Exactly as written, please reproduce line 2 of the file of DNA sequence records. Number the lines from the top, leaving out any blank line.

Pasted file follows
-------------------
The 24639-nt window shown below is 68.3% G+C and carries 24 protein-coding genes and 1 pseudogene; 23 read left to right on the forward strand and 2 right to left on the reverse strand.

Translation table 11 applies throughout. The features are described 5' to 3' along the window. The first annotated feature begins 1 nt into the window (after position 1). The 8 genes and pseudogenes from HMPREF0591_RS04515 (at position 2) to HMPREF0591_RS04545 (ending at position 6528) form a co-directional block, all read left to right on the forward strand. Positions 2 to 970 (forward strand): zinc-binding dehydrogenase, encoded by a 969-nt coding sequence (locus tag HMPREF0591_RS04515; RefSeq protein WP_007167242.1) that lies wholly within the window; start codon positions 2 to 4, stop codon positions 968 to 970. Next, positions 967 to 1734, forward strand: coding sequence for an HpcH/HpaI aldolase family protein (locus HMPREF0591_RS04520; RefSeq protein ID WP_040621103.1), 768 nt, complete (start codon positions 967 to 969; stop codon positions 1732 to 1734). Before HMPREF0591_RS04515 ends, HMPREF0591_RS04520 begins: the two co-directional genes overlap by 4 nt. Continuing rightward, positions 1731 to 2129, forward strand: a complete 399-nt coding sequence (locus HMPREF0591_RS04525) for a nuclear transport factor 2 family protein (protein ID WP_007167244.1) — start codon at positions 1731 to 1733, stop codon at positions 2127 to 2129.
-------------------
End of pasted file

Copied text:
Translation table 11 applies throughout. The features are described 5' to 3' along the window. The first annotated feature begins 1 nt into the window (after position 1). The 8 genes and pseudogenes from HMPREF0591_RS04515 (at position 2) to HMPREF0591_RS04545 (ending at position 6528) form a co-directional block, all read left to right on the forward strand. Positions 2 to 970 (forward strand): zinc-binding dehydrogenase, encoded by a 969-nt coding sequence (locus tag HMPREF0591_RS04515; RefSeq protein WP_007167242.1) that lies wholly within the window; start codon positions 2 to 4, stop codon positions 968 to 970. Next, positions 967 to 1734, forward strand: coding sequence for an HpcH/HpaI aldolase family protein (locus HMPREF0591_RS04520; RefSeq protein ID WP_040621103.1), 768 nt, complete (start codon positions 967 to 969; stop codon positions 1732 to 1734). Before HMPREF0591_RS04515 ends, HMPREF0591_RS04520 begins: the two co-directional genes overlap by 4 nt. Continuing rightward, positions 1731 to 2129, forward strand: a complete 399-nt coding sequence (locus HMPREF0591_RS04525) for a nuclear transport factor 2 family protein (protein ID WP_007167244.1) — start codon at positions 1731 to 1733, stop codon at positions 2127 to 2129.